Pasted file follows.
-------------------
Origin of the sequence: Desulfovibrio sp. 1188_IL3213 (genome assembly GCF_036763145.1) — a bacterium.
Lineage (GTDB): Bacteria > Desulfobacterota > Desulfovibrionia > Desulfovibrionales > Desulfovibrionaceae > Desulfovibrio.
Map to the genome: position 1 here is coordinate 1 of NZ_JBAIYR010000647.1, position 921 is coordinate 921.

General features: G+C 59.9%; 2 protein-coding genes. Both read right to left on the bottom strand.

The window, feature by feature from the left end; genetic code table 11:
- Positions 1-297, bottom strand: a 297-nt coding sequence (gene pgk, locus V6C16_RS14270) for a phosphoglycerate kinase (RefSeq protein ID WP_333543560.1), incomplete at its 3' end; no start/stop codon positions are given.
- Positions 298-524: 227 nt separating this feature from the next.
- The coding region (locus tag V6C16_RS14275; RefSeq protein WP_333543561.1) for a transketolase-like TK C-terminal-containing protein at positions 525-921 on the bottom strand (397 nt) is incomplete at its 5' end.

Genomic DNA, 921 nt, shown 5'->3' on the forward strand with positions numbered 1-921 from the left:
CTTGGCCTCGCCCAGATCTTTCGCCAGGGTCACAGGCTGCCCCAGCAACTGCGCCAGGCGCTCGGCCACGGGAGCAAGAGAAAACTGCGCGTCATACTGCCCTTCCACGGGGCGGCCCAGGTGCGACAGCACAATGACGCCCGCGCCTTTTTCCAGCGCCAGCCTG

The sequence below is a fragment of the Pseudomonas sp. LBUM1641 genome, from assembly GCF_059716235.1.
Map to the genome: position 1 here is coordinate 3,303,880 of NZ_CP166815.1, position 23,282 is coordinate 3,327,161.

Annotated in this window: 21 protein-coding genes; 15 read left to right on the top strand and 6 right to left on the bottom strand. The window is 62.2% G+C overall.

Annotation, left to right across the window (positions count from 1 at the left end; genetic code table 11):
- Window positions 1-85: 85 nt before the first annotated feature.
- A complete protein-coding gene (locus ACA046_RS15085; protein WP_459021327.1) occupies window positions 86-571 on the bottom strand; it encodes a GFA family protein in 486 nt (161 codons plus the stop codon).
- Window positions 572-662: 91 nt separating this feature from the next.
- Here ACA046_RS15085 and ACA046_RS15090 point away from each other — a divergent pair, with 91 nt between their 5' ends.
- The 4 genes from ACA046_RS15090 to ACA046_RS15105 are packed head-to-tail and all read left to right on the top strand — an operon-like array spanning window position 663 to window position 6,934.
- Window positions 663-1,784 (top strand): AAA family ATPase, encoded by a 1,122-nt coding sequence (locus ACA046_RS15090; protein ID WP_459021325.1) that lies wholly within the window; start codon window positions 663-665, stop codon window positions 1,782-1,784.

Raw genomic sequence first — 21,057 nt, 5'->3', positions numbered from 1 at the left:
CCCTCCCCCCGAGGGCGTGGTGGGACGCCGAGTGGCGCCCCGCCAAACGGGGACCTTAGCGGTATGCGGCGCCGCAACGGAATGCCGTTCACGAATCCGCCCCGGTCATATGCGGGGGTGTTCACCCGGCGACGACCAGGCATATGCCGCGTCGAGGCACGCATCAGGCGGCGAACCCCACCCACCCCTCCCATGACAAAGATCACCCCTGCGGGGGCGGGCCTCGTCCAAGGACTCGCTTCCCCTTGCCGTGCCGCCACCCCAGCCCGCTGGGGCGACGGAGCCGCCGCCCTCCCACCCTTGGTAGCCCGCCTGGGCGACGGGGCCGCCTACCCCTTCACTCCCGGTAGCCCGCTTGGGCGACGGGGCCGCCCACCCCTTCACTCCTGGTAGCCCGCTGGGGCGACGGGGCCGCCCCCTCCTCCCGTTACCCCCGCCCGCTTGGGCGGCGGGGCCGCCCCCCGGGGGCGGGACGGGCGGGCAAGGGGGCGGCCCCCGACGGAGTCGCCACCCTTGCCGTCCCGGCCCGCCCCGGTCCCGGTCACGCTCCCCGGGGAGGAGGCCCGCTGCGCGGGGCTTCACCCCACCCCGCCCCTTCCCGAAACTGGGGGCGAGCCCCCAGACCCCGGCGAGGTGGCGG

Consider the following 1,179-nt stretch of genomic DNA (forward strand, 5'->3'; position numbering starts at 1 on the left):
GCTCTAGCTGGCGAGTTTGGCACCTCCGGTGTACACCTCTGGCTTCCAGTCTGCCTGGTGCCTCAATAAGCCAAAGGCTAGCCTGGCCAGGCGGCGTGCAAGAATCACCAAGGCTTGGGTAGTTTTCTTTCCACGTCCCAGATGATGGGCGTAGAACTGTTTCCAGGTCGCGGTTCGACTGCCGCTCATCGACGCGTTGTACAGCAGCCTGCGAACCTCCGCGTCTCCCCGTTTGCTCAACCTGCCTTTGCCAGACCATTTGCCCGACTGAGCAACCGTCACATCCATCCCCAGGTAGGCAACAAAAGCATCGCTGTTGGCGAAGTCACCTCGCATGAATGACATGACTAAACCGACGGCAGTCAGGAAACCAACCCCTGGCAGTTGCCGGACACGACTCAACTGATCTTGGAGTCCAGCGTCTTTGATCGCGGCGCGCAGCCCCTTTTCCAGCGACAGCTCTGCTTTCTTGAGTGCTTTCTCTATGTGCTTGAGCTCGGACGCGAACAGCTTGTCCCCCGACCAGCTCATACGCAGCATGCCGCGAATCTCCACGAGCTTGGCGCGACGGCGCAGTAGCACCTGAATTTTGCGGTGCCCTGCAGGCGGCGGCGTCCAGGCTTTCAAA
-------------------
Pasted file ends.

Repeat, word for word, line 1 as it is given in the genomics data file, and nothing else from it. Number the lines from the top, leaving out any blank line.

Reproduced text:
Origin of the sequence: Desulfovibrio sp. 1188_IL3213 (genome assembly GCF_036763145.1) — a bacterium.